After 5 minute lower the temperature to 450 degrees.  Bake for 35-50 minutes until the crust is nice and brown and the internal temperature of the bread is 205 degrees.

Take the bread out of the oven when done and let it cool on a bakers rack before for at least 2 hours before eating.





Darwin's picture

Looks like another great bake, nice crust & crumb. 

isand66's picture

Thank you Darwin!

I was very happy with how this one came out.  This one makes great grilled bread and sandwich bread if you don't mind a little filling leaking out of the holes :).

dabrownman's picture

 challenge contender Ian.  Perfect inside and out for sure - love the scoring.  Well done.  Lucy has some Ideas for her entry and speaking German she will figure out how to enter these Bread Olympics - I don't have a clue so she better come up with a recipe, get it baked off and entered in time -it isn't happening this week since she is doing a 105% whole grain bread at 97% hydration

I know it sounds weird to have more than 100% whole grain, but you know her!   She has way with fudging the figures to have them do what ever she wants :-)   From what I can tell she needs some more time to figure out how to get her 100% hydration Olympic bread poured into a real German Olympic Gold Medalist' glass slipper for proofing and baking -  for what she calls proper Olympic Olympic baking.  I know she wasn'tt at the 1936 Olympics in Berlin, heck she is only 8, but she does claim her great, great, great, great grandmother was  - even though she fled the country before the final ceremony - when no one was paying attention that Jewish Doxie Dogs were fleeing the country en mass.  It was a miracle.....

At any rate, we love your Olympic Challenge Bread an, from what I and my Baking Apprentice 2nd Class can  see, Karin is in deep  Doo Doo :-)

Happy baking 

isand66's picture

Thanks DA.  I love the way this one came out.  I basted some slices with olive oil and topped it with some fresh Mozz and heated it up in the oven to go along with the pork chops from last night....I could have eaten just the bread.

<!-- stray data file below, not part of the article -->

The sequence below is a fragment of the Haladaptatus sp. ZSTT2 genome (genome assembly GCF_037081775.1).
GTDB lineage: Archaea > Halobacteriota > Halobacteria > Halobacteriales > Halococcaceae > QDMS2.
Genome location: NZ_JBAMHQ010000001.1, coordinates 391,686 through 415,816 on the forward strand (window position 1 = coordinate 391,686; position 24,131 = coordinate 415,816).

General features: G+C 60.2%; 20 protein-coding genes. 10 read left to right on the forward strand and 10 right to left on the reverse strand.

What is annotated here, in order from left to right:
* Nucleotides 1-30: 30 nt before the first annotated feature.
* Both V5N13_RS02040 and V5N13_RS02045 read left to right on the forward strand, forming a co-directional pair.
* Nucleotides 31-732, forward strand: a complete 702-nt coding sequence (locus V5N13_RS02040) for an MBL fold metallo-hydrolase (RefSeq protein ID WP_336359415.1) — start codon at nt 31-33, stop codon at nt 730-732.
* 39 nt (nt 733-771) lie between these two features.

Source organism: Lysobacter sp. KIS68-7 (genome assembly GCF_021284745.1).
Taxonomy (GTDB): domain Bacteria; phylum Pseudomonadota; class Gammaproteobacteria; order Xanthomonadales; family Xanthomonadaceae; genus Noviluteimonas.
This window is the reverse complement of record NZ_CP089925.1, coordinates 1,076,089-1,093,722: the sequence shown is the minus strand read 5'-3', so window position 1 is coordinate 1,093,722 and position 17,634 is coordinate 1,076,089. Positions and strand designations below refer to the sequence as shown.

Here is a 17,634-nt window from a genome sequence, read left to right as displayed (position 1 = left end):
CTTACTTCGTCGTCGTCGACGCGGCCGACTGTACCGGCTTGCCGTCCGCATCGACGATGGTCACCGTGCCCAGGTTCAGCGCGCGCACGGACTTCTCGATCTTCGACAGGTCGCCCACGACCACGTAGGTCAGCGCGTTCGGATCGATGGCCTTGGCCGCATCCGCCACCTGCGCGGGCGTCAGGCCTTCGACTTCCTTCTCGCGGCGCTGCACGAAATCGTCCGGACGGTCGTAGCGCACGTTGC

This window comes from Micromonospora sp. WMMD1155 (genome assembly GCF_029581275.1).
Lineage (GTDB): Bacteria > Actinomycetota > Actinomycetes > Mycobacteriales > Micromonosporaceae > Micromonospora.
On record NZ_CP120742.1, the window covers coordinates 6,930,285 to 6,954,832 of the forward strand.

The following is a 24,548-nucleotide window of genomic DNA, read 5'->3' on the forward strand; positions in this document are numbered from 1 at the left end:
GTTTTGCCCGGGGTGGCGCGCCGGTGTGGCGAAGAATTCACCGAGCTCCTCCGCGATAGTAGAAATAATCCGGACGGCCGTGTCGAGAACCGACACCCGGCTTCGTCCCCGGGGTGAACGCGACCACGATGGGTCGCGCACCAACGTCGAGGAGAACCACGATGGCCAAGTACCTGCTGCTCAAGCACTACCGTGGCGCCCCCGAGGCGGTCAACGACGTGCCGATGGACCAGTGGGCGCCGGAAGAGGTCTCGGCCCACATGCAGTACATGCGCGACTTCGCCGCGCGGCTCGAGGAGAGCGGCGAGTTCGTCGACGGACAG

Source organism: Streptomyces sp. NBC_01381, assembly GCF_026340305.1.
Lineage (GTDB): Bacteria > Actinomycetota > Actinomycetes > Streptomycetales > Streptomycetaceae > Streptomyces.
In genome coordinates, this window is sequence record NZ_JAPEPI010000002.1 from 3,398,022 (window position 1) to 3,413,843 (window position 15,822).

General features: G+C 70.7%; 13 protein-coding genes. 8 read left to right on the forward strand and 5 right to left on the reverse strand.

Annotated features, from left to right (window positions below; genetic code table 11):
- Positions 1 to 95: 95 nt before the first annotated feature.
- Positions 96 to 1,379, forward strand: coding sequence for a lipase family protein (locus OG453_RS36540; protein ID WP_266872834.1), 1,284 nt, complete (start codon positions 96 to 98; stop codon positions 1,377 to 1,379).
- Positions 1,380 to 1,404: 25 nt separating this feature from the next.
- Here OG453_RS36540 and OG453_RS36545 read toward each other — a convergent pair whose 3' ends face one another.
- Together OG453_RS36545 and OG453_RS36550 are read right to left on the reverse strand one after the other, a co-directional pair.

I can't wait to see Lucy's 105% whole grain bread.  Sounds like it's going to be an interesting one and I look forward to your entry into this contest as well.

Happy Baking to you and Lucy!

trailrunner's picture

Very nice bread. I can just hear the crisp crust. That is definitely a bread for sopping up sauce. Great job. I have too much in my freezer so all is in rest mode here. Have to live vicariously:) c

isand66's picture


look forward to your next bake.


David Esq.'s picture
David Esq.

That really looks amazing. Nicely done. 

isand66's picture

Thanks David

Janetcook's picture

First  - Amazing loaf.  What a beauty.

Second - I am shocked that you would participate in a challenge that only limited you to a mere 5 ingredients!  Weren't you tempted to toss at least a few other goodies into the mix?   Bad me…sorry, I just couldn't resist.  *^)

Take Care,



isand66's picture

Thanks Janet.  You're was torturous trying to keep myself from throwing in like 3 other flours!  Anyway this did turn out real good and was worth the restraint....a version with Caramelized onions would be great too :)



Janetcook's picture

Means we can look forward to permutations of this loaf in the future.


CeciC's picture

Lovely Loaf,

Im gonna work on this challenge too. its gonna be so much fun taking part in this bread olympics


isand66's picture

Thanks Cecilia. I look forward to seeing your entry.


hanseata's picture

I had to resist the temptation of throwing in some seeds or nuts, too, but then we would have been disqualified, as some hapless baker was who tainted the loaf with buttermilk ;)

Ian's version is wonderful, and sometimes a more purist formula is plain goodness.


By the way, I made an error: Lutz Geissler's book title is "Das Brotbackbuch" (not "Brot backen").

isand66's picture

Thanks Karin.  I shudder at the thought of adding buttermilk.....maybe with some roasted garlic and cheese...then it would be worth it ;).